Justice League’s Susan Eisenberg on What It Means to Be Wonder Woman | Television | Geek.com

A large portion of DC fans will tell you that the best Batman isn’t Adam West or Michael Keaton or Christian Bale. It’s Kevin Conroy, the voice of the caped crusader in the landmark Batman: The Animated Series and the entire DC Animated Universe that cartoon spawned. 15 years later, that universe expanded with Justice League and highlighted another performer’s definitive take on an iconic DC superhero: Susan Eisenberg as Wonder Woman. For both the 15th anniversary of Justice League the cartoon and the 75th anniversary of Wonder Woman the character, we got the chance to talk with Eisenberg about what it’s like to play everyone’s favorite animated Amazon.

Justice League’s Susan Eisenberg on What It Means to Be Wonder Woman | Television | Geek.com

What was it like auditioning for the role?

It was exciting and scary. There was a lot of pressure because it’s a really big job and you know it’s going to be a game changer. I met with Bruce Timm and Andrea Romano. They explained what they were looking for. Bruce showed me a picture of Diana, how she looked in the series. They really wanted me to have the qualities of her being a princess and her being a warrior. So that princess quality of someone who grew up in this very cherished place, Themyscira, and this warrior quality of being this Amazon of extraordinary strength and fierceness. So I tried to balance that.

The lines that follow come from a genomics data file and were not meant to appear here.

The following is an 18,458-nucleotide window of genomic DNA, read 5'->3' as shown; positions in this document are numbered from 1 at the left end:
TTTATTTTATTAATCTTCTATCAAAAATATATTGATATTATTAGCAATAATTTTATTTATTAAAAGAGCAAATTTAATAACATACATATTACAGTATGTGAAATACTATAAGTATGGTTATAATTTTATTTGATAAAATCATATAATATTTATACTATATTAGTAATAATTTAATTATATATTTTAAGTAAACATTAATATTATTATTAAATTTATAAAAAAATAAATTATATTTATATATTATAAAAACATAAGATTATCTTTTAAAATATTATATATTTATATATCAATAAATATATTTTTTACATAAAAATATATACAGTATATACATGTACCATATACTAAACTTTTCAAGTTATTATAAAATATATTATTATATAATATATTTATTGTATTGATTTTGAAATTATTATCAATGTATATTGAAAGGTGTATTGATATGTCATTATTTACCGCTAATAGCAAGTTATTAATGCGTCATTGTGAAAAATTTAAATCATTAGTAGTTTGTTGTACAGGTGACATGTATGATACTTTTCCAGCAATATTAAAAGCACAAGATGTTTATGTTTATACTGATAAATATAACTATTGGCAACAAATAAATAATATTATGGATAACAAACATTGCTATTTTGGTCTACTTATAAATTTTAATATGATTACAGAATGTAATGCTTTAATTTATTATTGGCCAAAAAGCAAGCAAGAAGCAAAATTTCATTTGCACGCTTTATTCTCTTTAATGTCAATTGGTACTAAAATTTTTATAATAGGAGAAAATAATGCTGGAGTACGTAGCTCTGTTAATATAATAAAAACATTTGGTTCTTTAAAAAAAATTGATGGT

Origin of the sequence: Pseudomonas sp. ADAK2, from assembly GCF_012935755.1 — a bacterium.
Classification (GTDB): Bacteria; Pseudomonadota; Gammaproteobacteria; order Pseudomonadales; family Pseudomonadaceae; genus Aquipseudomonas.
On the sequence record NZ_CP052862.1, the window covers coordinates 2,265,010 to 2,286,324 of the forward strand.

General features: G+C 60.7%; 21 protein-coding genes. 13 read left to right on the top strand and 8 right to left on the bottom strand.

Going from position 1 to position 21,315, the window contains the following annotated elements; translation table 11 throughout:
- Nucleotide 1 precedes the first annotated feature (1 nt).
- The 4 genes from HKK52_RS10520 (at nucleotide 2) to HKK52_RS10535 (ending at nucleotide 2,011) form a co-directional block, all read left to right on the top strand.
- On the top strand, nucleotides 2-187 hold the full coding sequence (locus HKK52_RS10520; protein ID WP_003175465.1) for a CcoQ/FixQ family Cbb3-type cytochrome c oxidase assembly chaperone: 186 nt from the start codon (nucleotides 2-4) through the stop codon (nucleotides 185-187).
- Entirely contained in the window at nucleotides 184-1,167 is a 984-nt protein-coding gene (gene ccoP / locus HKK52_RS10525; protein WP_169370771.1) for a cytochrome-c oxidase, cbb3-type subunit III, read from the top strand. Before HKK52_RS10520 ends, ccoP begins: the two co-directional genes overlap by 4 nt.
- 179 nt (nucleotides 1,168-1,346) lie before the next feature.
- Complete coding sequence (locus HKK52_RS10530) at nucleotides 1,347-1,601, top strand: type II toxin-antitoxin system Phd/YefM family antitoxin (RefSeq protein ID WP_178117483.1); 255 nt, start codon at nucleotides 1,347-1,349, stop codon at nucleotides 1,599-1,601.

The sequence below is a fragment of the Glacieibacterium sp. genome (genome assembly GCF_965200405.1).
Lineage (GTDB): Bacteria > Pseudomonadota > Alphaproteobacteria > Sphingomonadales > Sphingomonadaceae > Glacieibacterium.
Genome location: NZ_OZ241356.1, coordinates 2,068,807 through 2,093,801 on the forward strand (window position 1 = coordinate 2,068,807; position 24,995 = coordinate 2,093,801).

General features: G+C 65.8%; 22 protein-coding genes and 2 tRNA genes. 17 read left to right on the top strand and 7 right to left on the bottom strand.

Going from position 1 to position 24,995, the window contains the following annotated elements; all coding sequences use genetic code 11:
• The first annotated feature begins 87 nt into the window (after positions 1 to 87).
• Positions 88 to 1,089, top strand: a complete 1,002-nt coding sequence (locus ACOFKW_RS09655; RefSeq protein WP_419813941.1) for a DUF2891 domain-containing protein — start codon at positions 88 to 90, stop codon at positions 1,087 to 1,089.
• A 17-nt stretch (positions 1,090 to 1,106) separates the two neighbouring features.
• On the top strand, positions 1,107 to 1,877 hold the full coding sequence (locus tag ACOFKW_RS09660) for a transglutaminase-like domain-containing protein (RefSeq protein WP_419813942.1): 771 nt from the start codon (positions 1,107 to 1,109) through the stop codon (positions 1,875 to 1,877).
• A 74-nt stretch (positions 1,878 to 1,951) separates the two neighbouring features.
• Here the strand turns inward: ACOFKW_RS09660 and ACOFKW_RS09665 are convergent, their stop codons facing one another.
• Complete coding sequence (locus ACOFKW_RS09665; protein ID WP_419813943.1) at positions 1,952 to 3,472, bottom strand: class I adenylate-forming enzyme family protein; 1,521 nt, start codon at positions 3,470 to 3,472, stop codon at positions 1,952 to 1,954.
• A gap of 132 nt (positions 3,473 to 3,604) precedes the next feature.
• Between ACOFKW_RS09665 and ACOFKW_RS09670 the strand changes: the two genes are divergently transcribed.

Did you base your performance off of previous portrayals of the character?

No, I never got told something like “Remember how Linda Carter did it.” I never got the sense that was important to them. They were creating a standalone show, and they were very clear about their vision for it, which was lucky for me because I didn’t have a lot of baggage going in. I wasn’t a comic book fan growing up. It’s not like I had all these ideas about the character. I was able to receive their ideas.

Have you become more familiar with the mythology?

I still find it pretty confusing. I do love the Greek mythology. I loved it in college. I really responded to that. I love that version of her. It’s so mythic. I did get more familiar because I read some things and the fans helped me a lot. I met some writers and artists and tried to educate myself a bit.

Justice League’s Susan Eisenberg on What It Means to Be Wonder Woman | Television | Geek.com

via DC Comics

How do you think your performance has evolved over the years?